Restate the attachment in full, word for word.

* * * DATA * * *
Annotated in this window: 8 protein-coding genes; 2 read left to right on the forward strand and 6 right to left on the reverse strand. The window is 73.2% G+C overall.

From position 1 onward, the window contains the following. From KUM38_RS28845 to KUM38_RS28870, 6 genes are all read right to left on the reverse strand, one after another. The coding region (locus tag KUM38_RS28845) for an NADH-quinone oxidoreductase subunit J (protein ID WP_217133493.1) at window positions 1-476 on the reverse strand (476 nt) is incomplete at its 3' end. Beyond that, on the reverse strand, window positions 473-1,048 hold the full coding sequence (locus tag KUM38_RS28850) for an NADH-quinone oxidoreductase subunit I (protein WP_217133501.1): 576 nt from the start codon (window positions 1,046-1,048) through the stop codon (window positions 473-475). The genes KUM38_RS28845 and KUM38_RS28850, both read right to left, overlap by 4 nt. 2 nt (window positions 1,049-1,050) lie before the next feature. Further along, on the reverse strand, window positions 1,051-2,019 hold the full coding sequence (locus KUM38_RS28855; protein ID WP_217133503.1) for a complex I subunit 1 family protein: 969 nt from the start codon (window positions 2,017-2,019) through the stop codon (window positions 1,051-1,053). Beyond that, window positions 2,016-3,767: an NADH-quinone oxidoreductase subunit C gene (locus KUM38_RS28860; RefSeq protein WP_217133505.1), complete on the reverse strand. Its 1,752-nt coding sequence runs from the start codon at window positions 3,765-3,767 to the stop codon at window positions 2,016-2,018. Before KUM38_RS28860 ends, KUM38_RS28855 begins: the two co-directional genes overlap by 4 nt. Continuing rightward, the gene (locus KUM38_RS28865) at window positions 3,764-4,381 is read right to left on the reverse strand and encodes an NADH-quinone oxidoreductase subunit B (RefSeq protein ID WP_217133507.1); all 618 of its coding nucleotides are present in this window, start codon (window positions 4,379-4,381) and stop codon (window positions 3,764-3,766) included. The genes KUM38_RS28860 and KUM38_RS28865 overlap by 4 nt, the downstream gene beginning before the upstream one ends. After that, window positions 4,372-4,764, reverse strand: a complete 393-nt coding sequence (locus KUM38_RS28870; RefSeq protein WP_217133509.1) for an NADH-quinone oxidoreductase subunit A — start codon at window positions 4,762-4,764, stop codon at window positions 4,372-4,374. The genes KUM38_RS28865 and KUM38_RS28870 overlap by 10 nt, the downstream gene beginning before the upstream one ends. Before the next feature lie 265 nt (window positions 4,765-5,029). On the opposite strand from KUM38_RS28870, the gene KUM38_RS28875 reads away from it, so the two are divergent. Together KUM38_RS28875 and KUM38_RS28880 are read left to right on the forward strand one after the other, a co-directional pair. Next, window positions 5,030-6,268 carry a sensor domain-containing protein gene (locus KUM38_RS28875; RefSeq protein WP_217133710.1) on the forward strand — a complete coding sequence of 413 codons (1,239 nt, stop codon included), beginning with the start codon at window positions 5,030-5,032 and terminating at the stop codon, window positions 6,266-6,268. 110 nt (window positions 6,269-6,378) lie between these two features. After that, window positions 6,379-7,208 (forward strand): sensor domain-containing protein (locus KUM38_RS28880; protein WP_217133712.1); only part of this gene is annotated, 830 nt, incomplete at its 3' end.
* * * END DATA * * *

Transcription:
Annotated in this window: 8 protein-coding genes; 2 read left to right on the forward strand and 6 right to left on the reverse strand. The window is 73.2% G+C overall.

From position 1 onward, the window contains the following. From KUM38_RS28845 to KUM38_RS28870, 6 genes are all read right to left on the reverse strand, one after another. The coding region (locus tag KUM38_RS28845) for an NADH-quinone oxidoreductase subunit J (protein ID WP_217133493.1) at window positions 1-476 on the reverse strand (476 nt) is incomplete at its 3' end. Beyond that, on the reverse strand, window positions 473-1,048 hold the full coding sequence (locus tag KUM38_RS28850) for an NADH-quinone oxidoreductase subunit I (protein WP_217133501.1): 576 nt from the start codon (window positions 1,046-1,048) through the stop codon (window positions 473-475). The genes KUM38_RS28845 and KUM38_RS28850, both read right to left, overlap by 4 nt. 2 nt (window positions 1,049-1,050) lie before the next feature. Further along, on the reverse strand, window positions 1,051-2,019 hold the full coding sequence (locus KUM38_RS28855; protein ID WP_217133503.1) for a complex I subunit 1 family protein: 969 nt from the start codon (window positions 2,017-2,019) through the stop codon (window positions 1,051-1,053). Beyond that, window positions 2,016-3,767: an NADH-quinone oxidoreductase subunit C gene (locus KUM38_RS28860; RefSeq protein WP_217133505.1), complete on the reverse strand. Its 1,752-nt coding sequence runs from the start codon at window positions 3,765-3,767 to the stop codon at window positions 2,016-2,018. Before KUM38_RS28860 ends, KUM38_RS28855 begins: the two co-directional genes overlap by 4 nt. Continuing rightward, the gene (locus KUM38_RS28865) at window positions 3,764-4,381 is read right to left on the reverse strand and encodes an NADH-quinone oxidoreductase subunit B (RefSeq protein ID WP_217133507.1); all 618 of its coding nucleotides are present in this window, start codon (window positions 4,379-4,381) and stop codon (window positions 3,764-3,766) included. The genes KUM38_RS28860 and KUM38_RS28865 overlap by 4 nt, the downstream gene beginning before the upstream one ends. After that, window positions 4,372-4,764, reverse strand: a complete 393-nt coding sequence (locus KUM38_RS28870; RefSeq protein WP_217133509.1) for an NADH-quinone oxidoreductase subunit A — start codon at window positions 4,762-4,764, stop codon at window positions 4,372-4,374. The genes KUM38_RS28865 and KUM38_RS28870 overlap by 10 nt, the downstream gene beginning before the upstream one ends. Before the next feature lie 265 nt (window positions 4,765-5,029). On the opposite strand from KUM38_RS28870, the gene KUM38_RS28875 reads away from it, so the two are divergent. Together KUM38_RS28875 and KUM38_RS28880 are read left to right on the forward strand one after the other, a co-directional pair. Next, window positions 5,030-6,268 carry a sensor domain-containing protein gene (locus KUM38_RS28875; RefSeq protein WP_217133710.1) on the forward strand — a complete coding sequence of 413 codons (1,239 nt, stop codon included), beginning with the start codon at window positions 5,030-5,032 and terminating at the stop codon, window positions 6,266-6,268. 110 nt (window positions 6,269-6,378) lie between these two features. After that, window positions 6,379-7,208 (forward strand): sensor domain-containing protein (locus KUM38_RS28880; protein WP_217133712.1); only part of this gene is annotated, 830 nt, incomplete at its 3' end.